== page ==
During lunchtimes or tea breaks, people sometimes like to immerse themselves in what some might call, gossip and what my friends and I like to call, “b*tching”. In one of the gossip sessions I had, Beng, a friend of mine, (names have been changed to protect privacy) started telling us about an interpersonal conflict story which he had experienced and I’m going to share his story here:
Since Beng was part of the executive committee (exco) of the band, he and the rest of his exco members had to play the part in deciding the new batch of student leaders for the band. Voting was the best option then so all the members of the band were asked to vote for their friends whom they thought would be ideal to sit in the exco. Now there was this particular person (lets call him A), whom Beng and a few other members of the exco felt should not be sitting in the exco position because he had a very unserious attitude. However, due to popularity among his peers, he was voted into the committee.
Upon seeing the results of the voting, Beng brought the matter up to the current exco at that time. Despite Beng’s explanation of his standpoint and how he felt that putting A into the exco will affect the running of the entire band, the Vice-president did not agree with Beng at all. He insisted that A should remain in the committee since he was technically “voted” in and rightfully “deserves” the place in the committee. They both had a long debate over the matter and most of it surrounded issues of ethics and reality.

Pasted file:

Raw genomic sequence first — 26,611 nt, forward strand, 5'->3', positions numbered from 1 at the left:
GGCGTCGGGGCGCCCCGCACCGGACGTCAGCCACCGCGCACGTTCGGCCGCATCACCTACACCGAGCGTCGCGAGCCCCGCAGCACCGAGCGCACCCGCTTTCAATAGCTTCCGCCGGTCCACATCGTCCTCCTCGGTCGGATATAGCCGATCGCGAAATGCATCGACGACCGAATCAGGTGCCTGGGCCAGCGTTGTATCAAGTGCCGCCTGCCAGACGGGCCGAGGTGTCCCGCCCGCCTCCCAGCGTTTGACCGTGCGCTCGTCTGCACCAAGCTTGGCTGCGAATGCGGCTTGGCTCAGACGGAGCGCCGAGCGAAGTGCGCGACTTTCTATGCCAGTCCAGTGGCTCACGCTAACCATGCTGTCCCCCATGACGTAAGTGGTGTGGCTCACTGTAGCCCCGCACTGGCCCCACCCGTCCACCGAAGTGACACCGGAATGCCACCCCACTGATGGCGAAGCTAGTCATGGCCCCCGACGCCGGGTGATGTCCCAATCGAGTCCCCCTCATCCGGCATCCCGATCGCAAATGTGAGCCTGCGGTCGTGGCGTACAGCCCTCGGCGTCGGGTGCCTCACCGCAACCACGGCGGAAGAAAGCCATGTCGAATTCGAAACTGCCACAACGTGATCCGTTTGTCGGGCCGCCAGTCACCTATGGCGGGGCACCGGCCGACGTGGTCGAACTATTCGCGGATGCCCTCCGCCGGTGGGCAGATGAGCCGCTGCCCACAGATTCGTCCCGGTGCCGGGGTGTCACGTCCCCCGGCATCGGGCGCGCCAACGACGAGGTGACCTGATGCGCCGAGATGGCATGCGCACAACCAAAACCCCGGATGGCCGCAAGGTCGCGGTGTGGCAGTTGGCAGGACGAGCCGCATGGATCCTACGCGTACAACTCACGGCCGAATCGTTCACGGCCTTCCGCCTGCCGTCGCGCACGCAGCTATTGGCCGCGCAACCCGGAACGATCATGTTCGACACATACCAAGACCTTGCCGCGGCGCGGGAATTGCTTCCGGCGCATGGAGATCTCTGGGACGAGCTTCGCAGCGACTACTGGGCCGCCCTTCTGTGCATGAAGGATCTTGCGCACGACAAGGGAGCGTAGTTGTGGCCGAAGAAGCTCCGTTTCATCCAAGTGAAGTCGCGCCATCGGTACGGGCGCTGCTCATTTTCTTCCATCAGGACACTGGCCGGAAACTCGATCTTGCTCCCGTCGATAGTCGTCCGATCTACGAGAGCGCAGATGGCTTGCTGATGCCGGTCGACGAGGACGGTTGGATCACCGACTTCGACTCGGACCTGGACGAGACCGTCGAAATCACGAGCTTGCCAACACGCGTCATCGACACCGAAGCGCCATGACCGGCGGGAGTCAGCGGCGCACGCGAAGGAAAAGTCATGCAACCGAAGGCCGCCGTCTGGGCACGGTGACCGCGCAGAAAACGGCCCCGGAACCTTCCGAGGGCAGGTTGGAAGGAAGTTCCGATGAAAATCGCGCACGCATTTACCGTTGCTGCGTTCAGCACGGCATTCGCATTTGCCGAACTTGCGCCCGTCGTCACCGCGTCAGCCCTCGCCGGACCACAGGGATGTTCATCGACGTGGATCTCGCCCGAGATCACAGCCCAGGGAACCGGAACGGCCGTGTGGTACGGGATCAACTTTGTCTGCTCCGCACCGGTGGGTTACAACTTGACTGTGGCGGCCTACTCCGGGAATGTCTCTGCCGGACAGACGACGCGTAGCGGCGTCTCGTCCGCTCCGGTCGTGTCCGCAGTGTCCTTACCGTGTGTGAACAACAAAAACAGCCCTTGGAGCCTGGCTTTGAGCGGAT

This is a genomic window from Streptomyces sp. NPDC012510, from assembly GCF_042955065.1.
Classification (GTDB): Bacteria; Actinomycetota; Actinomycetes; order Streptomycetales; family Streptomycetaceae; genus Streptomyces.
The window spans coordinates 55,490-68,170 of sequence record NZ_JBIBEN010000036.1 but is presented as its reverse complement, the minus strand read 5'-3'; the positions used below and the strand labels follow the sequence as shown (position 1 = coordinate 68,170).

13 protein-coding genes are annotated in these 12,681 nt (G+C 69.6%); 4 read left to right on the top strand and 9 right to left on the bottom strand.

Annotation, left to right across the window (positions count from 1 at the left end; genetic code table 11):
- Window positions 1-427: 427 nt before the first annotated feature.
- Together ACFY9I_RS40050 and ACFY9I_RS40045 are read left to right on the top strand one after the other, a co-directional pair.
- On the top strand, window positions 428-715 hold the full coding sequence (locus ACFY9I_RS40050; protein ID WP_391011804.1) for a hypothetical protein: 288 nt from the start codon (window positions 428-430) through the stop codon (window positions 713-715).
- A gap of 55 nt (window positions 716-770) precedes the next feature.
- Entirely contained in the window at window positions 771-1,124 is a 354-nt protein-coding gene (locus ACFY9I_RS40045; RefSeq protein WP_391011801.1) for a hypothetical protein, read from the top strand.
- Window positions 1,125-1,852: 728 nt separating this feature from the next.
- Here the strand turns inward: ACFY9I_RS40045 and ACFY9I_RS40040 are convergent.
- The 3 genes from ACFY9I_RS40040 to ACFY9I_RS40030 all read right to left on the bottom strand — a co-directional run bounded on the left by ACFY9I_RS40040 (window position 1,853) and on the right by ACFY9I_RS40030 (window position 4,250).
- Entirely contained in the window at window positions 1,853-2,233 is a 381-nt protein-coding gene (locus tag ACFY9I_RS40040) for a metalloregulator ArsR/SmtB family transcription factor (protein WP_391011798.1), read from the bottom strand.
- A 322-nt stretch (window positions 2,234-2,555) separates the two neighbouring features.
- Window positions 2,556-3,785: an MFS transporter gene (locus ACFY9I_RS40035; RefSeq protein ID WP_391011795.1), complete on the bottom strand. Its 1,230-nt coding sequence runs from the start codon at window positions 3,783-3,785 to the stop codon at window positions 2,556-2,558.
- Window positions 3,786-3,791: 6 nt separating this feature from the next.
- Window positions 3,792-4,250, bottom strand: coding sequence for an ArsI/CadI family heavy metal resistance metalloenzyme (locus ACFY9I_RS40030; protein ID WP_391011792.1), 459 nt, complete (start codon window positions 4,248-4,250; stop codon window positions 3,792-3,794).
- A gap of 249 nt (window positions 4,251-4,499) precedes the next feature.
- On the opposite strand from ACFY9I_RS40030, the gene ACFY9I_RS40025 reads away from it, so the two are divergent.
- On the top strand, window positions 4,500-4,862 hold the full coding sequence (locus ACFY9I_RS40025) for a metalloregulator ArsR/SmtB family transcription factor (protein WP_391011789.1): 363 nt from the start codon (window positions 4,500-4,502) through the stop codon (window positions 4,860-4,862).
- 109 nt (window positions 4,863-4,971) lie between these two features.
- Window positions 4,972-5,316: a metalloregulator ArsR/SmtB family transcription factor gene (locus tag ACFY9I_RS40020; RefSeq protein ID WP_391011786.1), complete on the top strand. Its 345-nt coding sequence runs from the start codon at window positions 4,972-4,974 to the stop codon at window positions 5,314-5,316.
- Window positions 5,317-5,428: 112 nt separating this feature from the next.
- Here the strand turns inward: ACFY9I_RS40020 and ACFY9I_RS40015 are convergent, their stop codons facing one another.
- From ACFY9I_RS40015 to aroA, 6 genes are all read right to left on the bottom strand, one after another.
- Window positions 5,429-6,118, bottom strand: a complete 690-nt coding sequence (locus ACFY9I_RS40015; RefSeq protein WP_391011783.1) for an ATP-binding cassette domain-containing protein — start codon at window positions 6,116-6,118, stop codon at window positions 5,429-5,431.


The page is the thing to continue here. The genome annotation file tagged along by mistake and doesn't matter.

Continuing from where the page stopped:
A vote was finally taken across the entire exco and they all felt that A should not just be “taken” out of the committee and if the voting results were to be altered, the act of voting would be meaningless. So I went on to ask Beng how A performed ever since he became part of the exco and Beng said that he gradually became more serious, which was a good thing.
Conclusion: Interpersonal conflicts, more often than not, arise due to conflicting viewpoints, miscommunication or sometimes even a lack of communication. Everyone, including me, has had their fair share of interpersonal conflicts and honestly, if I were Beng, I would have sounded out to A and told him (in a tactful way of course) that he had to change his attitude should he want to continue staying as a committee member. However, I felt that the situation was well dealt with and ultimately, everyone has the band’s interest at heart.
This brings me to a quick question that I would like to raise: Is there or can there be such a thing as Intrapersonal conflict? If so, is that part of having an alter ego? Because in my opinion, I think that it is possible to have intrapersonal conflict for example, it might be in a situation where a part of you wants to do this, while the other part of you knows that there is certain consequence. Or is that another issue altogether?